Thursday, September 3, 2009
Book Review: To Beguile A Beast by Elizabeth Hoyt
Review of To Beguile A Beast by Elizabeth Hoyt
Beautiful Helen Fitzwilliam escapes London with her two young children and heads to Lord Alistair Munroe's castle in Scotland. Armed with a letter from Lady Vale but knowing little about Alistair, Helen Fitzwilliam arrives in the middle of night and introduces herself as the new housekeeper. From the start, Helen wonders whether she's made the right decision. The castle is filthy, neglected, and without servants. Alistair is gruff, irritable and horribly scarred, but this may be the safest place for them to hide, so Helen sets about learning to keep house and make herself indispensable. Though Alistair seems scarred and irritable, she starts to notice his patience, kindness, and tall lean body.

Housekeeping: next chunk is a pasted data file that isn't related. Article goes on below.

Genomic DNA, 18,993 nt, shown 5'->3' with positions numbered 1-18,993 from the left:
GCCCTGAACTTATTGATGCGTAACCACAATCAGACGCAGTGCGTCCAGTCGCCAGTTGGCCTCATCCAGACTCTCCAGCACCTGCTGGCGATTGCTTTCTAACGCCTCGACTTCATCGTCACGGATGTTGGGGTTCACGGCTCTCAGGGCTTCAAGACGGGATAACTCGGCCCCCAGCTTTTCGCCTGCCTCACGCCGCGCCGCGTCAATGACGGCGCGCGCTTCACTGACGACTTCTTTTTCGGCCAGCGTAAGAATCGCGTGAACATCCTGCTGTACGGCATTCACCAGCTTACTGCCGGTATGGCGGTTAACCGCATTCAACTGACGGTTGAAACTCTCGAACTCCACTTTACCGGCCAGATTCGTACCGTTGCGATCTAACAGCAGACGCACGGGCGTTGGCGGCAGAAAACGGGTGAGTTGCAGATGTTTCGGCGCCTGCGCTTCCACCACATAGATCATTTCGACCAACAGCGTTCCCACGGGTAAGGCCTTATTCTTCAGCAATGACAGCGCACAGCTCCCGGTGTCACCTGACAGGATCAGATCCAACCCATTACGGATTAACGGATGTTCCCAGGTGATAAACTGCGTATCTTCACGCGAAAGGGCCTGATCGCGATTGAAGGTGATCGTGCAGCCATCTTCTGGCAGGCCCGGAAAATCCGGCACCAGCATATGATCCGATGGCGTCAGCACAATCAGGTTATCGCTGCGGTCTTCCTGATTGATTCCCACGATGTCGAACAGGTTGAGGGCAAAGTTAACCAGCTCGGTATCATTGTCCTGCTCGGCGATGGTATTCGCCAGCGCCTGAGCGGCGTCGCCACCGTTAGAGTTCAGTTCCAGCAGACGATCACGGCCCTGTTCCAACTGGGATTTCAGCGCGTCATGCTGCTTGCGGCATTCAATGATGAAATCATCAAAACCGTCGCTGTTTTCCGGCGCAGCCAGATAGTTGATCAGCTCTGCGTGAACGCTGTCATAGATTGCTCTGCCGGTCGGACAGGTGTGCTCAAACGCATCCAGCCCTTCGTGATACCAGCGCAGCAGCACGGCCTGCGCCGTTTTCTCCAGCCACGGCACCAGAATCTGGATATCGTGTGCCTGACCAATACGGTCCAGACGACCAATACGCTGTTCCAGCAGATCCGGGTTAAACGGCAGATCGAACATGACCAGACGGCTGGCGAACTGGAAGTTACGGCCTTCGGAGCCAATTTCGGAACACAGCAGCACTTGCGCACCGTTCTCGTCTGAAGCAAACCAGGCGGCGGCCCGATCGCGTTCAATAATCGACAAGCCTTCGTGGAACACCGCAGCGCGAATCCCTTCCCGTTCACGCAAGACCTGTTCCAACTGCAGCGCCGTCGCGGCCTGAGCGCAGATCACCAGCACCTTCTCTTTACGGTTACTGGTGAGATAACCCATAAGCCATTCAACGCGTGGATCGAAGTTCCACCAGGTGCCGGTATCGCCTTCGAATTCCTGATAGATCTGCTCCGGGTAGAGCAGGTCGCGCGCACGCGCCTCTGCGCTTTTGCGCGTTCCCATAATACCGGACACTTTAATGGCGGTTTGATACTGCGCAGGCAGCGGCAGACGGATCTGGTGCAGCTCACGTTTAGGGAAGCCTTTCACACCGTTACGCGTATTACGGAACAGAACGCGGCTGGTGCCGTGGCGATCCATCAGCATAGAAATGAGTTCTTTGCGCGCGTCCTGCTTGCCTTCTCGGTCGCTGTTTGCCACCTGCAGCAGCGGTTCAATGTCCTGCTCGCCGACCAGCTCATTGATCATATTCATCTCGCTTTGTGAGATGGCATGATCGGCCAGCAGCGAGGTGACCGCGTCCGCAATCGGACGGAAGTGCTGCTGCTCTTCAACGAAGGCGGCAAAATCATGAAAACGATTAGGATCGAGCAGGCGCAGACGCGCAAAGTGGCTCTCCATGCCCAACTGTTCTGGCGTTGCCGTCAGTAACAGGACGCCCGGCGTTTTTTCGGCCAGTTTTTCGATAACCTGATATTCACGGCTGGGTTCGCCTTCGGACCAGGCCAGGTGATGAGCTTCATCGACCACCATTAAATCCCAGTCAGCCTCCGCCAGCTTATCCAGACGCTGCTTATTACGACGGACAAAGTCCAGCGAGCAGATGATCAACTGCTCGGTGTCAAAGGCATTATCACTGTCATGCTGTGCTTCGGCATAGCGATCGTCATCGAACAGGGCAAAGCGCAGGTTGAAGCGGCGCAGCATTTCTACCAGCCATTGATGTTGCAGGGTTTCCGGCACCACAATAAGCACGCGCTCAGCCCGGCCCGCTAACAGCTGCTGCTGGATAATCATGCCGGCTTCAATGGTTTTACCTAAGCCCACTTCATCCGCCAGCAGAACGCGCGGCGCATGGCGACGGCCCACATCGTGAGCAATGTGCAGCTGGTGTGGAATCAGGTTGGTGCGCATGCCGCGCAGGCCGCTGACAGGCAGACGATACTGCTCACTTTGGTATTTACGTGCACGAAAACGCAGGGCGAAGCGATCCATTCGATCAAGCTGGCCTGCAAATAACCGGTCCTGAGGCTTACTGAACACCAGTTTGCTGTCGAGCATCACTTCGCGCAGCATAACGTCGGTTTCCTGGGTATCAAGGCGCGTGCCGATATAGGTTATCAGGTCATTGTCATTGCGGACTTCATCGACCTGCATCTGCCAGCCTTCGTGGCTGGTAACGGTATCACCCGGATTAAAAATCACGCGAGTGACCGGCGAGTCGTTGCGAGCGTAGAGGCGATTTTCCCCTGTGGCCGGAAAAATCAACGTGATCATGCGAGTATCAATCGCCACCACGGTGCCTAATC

Reclusive Alistair Munroe is puzzled by Helen Fitzwilliam and her children. Helen is too beautiful and well dressed to be a housekeeper, though she might be a member of the ton on a dare. Her horror at his scars convinced him that she hadn't known about him or his history. He had gotten used to avoiding human contact and wasn't looking forward to having to see the horrified looks of these newcomers. When he inadvertently learns that Helen is hiding from someone, he takes sympathy and welcomes them to his home.
Meanwhile, Helen's lover is determined to find her and teach her never to run from him again.
I thoroughly enjoyed To Beguile A Beast. It's a light romantic read with just the right mix of suspense, romance, and humor. I liked Helen and her children. The children and their interaction with Alistair Munroe added another dimension to the story.
If you're looking for a historical romance and a quick read, I recommend giving Elizabeth Hoyt's To Beguile A Beast a read.
Publisher: Forever (May 1, 2009), 368 pages.
Courtesy of the publisher.
Thanks so much to Anna and Hatchette Books Group for this opportunity!